Opioid crisis is a national emergency

Trump stopped short of announcing how exactly his administration plans to tackle the problem-which, according to a preliminary report from the President's Commission on Combating Drug Addiction and Opioid Crisis, is now responsible for more fatalities than gun violence and vehicular accidents combined.

President Donald Trump told reporters at his club in New Jersey on Thursday that his administration is getting close to a decision on updated strategy for the war in Afghanistan. Just two days ago, HHS Secretary Tom Price said a national emergency wasn't necessary and wasn't the best way to combat the epidemic.

In a surprise move, President Trump said he'll declare a public health emergency to deal with the country's problem of opioid-related overdose deaths. "When I was growing up, they had the LSD and they had certain generations of drugs".

Every year, for the last four years, 30 people in the county have died from an opioid overdose.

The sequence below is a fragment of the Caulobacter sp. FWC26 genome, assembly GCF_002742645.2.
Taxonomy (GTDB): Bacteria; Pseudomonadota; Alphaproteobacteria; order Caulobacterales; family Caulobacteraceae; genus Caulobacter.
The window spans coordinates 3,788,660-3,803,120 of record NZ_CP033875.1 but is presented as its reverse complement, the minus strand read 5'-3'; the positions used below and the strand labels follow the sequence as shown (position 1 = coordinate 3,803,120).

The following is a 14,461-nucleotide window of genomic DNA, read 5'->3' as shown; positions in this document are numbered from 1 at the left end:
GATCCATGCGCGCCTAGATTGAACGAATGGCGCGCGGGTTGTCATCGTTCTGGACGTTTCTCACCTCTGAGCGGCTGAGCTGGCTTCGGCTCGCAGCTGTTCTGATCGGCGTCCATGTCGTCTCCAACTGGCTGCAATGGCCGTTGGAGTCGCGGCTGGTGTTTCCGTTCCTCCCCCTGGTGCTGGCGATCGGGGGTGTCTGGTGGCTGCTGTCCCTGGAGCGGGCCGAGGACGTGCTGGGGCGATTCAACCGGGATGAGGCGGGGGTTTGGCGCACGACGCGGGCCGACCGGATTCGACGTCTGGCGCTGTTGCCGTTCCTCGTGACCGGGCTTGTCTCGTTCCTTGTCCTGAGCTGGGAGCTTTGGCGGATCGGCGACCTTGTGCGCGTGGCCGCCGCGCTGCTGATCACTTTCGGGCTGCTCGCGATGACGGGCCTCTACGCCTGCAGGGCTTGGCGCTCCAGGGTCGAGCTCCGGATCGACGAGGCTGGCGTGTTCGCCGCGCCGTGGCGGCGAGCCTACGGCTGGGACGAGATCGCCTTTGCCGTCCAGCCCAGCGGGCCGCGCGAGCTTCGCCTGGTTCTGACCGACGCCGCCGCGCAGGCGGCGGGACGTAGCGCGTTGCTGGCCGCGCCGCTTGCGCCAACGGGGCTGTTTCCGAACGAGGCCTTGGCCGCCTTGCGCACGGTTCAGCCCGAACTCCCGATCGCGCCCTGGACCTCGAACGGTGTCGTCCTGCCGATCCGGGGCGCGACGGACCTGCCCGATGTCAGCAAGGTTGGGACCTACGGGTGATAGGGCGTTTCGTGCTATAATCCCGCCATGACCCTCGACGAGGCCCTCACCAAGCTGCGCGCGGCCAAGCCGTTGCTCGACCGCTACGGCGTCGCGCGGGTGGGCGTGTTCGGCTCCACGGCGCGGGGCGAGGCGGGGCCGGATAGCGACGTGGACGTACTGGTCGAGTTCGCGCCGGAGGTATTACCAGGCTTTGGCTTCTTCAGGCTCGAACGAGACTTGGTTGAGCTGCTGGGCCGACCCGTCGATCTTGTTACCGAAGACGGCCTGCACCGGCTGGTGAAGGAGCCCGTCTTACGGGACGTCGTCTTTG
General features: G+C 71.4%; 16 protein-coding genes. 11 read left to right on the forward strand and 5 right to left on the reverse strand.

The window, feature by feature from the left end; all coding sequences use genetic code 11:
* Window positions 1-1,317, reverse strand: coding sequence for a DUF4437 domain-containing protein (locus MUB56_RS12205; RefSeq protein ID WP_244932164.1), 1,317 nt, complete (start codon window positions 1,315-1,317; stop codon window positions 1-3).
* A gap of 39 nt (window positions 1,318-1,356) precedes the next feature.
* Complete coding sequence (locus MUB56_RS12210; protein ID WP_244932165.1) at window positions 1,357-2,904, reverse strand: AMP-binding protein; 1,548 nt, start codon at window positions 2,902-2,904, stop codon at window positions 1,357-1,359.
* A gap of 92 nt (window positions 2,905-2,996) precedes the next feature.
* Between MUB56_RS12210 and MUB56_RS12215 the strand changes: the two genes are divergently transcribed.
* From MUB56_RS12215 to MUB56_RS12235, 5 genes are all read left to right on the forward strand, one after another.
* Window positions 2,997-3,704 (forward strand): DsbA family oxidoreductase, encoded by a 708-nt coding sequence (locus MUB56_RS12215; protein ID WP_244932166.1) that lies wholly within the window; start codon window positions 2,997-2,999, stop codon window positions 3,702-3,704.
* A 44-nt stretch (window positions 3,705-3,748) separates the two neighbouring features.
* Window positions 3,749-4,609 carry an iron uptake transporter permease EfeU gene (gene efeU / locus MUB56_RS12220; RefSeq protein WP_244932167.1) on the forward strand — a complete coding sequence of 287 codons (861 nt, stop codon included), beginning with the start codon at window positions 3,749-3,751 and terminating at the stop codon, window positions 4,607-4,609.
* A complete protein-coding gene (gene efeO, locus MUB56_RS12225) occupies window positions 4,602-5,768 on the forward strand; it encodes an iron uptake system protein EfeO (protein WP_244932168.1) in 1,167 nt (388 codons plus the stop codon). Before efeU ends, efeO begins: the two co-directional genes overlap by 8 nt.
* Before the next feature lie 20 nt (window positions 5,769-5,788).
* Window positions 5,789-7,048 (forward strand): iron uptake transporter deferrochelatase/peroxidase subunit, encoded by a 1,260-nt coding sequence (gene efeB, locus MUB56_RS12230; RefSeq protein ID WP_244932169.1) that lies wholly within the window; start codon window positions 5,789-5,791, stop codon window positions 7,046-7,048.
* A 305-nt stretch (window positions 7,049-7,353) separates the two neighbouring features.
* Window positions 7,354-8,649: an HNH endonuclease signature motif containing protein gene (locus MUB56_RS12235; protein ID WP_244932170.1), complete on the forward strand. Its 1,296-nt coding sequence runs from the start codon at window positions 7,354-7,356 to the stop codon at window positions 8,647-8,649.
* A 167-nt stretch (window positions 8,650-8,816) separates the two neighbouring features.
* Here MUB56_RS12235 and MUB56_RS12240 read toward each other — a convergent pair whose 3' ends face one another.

A report from the Commission on Combating Drug Addiction and the Opioid Crisis said almost two-thirds of overdoses are linked to opioid drugs such as heroin, fentanyl and Purdue Pharma's Oxycontin (oxycodone). However, on Thursday, August 10, President Trump indicated he will declare a national emergency and has begun the formal process of doing so.

"President Trump's bipartisan opioid commission makes clear that this crisis demands a health-based response", said Smith.

The emergency declaration could force Congress to focus on funding, and open up federal resources to state and local governments, including New Hampshire.

U.S. Sen. Ed Markey, D-Massachusetts, also praised Trump's pledge to declare the opioid epidemic a national public health emergency. It added that 27 million people reported in 2015 they now used illegal drugs or abuse prescription drugs, but only 21 million receive any type of treatment. For instance, President Trump made repeal of the Affordable Care Act a top priority, which would threaten healthcare and access to treatment and mental health services for millions of people living with substance use disorder. But, Price added, "everything is on the table". (Money from the DRF is usually used to help states respond to natural disasters like hurricanes.) It could also result in the deployment of medical staff to underserved communities, as well as the training of providers to treat addiction with drugs such as methadone.

Vanessa Coleman